Cuomo Defends Handling of Corruption Probe

FREEPORT, N.Y. (AP) -

Gov. Andrew Cuomo traveled to Long Island on Wednesday to promise help for homeowners after Superstorm Sandy and ended up dealing with a tempest of a different kind: allegations that his office meddled with an anti-corruption commission.

The Democrat again defended his handling of the commission, pointing to a statement from one of the leaders that there was no interference. A top Cuomo aide pressured the commission not to investigate groups linked to Cuomo. The request was ultimately denied — which Cuomo says proves the commission was independent.

“He (the commission’s co-chair) said he made all the decisions and they made them independently,” Cuomo said. “Period. So that’s that.”

Cuomo and his staff appear eager to change the subject after a week of questions about the commission, which he created in 2013 and abruptly disbanded this spring. On Wednesday, the governor announced help for residents looking to elevate their homes after Sandy, said the state would fast-track its new medical marijuana program to help children with epilepsy, and continued to dangle the possibility of a trip to Israel to show support.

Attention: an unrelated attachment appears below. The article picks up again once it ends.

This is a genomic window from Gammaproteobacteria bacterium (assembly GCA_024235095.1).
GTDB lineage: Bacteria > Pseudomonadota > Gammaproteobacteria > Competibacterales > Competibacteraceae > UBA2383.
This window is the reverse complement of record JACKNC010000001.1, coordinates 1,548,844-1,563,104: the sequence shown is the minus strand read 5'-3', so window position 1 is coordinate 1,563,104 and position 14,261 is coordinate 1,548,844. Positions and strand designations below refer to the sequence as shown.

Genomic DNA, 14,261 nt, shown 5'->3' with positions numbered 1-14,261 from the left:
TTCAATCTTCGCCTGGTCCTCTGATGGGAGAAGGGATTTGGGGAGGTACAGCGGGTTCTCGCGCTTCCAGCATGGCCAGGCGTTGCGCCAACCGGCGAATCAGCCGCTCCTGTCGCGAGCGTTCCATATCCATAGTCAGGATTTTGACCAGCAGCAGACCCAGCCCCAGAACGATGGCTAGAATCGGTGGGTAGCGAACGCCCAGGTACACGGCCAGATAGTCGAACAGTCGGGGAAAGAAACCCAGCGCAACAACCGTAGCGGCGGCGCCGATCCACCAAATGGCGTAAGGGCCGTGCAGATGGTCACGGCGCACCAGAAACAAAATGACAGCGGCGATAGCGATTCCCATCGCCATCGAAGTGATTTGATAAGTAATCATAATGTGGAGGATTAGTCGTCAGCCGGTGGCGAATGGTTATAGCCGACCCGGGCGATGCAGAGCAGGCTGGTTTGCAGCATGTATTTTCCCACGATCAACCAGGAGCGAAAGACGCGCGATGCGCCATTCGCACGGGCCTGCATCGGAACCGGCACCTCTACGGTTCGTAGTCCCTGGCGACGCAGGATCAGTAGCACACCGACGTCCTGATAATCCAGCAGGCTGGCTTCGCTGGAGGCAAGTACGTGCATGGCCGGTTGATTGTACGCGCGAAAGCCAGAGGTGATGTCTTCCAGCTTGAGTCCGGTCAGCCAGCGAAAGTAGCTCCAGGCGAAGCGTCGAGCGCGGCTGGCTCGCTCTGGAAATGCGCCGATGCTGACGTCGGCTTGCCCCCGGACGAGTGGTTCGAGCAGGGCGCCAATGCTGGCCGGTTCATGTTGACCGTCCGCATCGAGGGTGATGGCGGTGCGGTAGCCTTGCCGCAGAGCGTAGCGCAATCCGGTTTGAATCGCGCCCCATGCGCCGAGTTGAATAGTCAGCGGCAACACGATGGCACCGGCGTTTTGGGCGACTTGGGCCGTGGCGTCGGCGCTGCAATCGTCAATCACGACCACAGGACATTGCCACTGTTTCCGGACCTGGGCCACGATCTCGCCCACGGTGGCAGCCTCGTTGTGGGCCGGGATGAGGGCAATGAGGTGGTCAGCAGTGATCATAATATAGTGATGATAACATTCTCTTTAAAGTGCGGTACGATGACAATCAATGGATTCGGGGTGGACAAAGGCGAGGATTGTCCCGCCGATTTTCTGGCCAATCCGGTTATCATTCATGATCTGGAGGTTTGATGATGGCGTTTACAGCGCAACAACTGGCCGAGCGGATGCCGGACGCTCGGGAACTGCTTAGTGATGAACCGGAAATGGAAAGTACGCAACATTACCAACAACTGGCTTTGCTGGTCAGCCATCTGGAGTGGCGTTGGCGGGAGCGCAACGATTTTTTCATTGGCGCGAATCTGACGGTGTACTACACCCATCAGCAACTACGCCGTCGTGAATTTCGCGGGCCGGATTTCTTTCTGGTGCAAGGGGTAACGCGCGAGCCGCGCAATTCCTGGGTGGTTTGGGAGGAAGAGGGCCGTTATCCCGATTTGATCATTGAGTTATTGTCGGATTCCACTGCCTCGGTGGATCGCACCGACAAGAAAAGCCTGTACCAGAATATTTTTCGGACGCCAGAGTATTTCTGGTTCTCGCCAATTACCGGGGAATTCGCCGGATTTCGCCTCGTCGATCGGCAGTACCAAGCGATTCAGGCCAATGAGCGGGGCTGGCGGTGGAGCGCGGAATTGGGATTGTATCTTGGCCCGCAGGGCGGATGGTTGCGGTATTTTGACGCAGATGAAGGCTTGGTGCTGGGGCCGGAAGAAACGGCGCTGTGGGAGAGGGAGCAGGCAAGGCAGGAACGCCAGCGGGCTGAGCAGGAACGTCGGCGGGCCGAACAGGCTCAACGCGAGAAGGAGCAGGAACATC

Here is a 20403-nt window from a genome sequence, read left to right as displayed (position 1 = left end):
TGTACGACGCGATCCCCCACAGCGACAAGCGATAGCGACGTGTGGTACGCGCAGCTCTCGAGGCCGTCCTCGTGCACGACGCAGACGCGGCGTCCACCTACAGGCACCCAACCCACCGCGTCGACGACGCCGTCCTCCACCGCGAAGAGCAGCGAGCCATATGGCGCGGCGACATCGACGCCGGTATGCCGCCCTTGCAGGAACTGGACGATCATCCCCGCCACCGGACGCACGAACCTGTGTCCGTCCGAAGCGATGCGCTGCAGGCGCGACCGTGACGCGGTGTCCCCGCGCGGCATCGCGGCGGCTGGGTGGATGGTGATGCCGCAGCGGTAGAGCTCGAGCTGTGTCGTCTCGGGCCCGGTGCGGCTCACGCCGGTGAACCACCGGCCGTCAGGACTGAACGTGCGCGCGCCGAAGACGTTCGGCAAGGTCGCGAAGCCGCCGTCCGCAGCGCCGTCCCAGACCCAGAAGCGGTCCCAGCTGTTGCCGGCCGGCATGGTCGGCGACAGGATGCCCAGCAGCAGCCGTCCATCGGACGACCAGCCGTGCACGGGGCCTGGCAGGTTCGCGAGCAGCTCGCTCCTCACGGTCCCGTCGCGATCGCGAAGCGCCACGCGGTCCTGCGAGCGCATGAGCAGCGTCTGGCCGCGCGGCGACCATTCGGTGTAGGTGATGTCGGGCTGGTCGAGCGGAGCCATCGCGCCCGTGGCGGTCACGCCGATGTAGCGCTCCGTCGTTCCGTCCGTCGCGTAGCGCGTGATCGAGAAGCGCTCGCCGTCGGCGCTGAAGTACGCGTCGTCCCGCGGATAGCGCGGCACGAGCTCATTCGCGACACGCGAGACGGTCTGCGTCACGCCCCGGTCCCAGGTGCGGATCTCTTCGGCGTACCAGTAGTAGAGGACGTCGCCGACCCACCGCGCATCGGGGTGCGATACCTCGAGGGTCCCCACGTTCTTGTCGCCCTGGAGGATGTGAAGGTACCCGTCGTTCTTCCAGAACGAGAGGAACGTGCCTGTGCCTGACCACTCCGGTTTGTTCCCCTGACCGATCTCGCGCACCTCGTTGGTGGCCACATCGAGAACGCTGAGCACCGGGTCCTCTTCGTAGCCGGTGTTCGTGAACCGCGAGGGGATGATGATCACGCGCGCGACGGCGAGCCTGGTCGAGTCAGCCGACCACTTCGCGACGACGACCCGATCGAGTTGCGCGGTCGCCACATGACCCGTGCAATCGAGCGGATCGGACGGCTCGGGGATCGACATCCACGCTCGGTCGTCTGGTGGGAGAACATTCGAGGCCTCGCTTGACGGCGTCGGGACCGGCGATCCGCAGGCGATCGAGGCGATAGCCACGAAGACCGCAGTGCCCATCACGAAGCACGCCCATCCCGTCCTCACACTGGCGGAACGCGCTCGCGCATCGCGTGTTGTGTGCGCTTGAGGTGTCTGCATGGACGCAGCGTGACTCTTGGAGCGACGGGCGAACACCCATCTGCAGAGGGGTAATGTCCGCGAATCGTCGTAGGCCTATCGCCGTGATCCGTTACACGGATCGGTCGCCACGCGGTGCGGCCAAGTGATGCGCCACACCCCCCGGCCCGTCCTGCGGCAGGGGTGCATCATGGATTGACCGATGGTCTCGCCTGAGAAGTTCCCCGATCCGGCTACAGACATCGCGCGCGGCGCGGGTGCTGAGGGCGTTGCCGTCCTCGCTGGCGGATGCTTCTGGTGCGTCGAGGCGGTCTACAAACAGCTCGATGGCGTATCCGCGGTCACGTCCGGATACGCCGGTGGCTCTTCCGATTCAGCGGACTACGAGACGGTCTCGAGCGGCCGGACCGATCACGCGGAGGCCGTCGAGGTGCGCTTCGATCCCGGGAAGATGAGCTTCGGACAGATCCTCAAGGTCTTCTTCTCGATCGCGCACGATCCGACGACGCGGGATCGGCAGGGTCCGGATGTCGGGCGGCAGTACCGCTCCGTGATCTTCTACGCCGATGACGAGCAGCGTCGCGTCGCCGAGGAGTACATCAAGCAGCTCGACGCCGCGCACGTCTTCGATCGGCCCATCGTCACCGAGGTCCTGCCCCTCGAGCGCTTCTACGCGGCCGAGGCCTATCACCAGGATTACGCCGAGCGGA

New York Mayor Bill de Blasio, who told reporters Wednesday that he was too busy to follow the story, criticized Cuomo’s Republican opponent, Rob Astorino, for saying the allegations showed Cuomo was behaving like a mafia boss.